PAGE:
As recounted by Gangster Report, Robert Evans, a producer on The Godfather who also should have known better, was 50/50 partners on the film with Roy Radin, a concert promoter looking to break into film. They were good buddies; Evans' then-girlfriend, Lanie Jacobs, was their mutual coke dealer. But according to the LA Times, Jacobs felt she was owed a cut, and in May 1983, kidnapped and killed Radin with the assistance of some muscular friends.

This spooked the hell out of Evans, who cozied up to "hotel owners" Eddie and Freddie Doumani for the film's funding. The Doumani brothers really helped to ease the tension around the production. They were well-connected to the Chicago mafia, and soon had the set just lousy with hired goons who would stand around looking tough and occasionally beat up associate producers in the name of protecting their bosses' investment. Since the film made back less than half its budget, the fact that nobody got whacked is a small miracle.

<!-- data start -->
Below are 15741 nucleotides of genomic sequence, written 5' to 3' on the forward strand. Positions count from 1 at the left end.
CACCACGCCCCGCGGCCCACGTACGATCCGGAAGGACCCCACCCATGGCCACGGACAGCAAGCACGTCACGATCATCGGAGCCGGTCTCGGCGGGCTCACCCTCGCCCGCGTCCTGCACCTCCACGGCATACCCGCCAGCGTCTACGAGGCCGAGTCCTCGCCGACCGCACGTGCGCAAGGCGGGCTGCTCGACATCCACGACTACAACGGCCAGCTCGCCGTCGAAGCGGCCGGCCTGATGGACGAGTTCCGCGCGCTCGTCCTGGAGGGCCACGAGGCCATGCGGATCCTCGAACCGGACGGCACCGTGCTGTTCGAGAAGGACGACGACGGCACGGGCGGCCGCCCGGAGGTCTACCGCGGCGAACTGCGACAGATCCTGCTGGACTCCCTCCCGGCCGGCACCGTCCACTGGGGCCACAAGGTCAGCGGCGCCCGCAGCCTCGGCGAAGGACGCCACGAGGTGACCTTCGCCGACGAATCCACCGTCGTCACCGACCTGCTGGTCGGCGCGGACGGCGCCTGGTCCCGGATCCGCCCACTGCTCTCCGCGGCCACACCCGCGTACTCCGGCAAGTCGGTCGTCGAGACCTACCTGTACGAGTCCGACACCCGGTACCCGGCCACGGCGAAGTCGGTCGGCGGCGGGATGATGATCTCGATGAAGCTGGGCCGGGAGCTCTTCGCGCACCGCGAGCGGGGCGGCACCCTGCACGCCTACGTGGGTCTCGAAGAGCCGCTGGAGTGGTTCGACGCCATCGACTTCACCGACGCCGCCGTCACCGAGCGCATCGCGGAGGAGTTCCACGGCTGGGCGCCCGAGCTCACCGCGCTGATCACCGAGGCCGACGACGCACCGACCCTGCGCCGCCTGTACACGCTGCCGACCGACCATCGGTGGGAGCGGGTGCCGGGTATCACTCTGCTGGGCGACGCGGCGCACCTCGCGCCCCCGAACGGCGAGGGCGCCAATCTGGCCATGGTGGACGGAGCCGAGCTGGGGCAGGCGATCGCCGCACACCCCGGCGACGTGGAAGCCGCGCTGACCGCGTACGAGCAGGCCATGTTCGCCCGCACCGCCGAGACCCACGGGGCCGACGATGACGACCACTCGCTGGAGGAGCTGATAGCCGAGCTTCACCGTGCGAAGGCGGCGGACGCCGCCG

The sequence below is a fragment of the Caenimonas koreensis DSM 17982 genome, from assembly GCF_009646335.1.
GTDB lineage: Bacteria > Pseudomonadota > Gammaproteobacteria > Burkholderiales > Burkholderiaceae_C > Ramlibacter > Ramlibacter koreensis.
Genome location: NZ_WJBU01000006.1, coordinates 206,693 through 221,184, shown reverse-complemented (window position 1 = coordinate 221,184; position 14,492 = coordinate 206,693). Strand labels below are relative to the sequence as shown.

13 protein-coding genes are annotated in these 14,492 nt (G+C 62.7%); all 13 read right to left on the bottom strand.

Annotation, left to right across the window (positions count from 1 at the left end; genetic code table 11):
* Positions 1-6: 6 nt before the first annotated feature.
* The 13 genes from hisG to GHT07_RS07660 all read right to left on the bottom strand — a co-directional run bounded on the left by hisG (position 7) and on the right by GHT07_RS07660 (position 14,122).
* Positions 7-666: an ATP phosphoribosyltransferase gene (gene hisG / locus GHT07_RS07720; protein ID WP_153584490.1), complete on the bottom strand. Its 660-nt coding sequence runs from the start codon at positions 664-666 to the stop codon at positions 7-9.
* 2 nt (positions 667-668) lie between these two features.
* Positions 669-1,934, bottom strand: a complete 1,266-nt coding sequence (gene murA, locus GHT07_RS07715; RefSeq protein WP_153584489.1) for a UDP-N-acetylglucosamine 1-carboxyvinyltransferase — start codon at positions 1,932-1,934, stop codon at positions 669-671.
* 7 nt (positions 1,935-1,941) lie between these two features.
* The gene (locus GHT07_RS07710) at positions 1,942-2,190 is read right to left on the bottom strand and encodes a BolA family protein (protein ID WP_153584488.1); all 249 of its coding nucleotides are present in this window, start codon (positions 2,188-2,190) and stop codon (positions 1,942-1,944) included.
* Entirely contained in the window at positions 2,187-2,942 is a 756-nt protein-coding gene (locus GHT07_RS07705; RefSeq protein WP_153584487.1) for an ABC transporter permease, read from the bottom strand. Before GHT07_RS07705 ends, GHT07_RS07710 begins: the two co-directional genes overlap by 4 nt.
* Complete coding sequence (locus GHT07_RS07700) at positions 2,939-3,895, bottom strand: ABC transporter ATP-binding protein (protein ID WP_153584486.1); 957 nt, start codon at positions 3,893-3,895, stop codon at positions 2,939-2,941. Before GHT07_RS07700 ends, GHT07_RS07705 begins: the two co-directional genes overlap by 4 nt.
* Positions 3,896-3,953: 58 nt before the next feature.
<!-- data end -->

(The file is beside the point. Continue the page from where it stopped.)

Winter Kills

If you've never heard of the 1979 film Winter Kills, you're certainly not alone. It's one of those weirdly high-concept '70s flicks, a black comedy centered around a fictionalized version of the JFK assassination that barely managed to eke out $1 million at the box office. It's really only notable for featuring Jeff Bridges and for being possibly the lowest-profile film ever to have a mob killing associated with its production.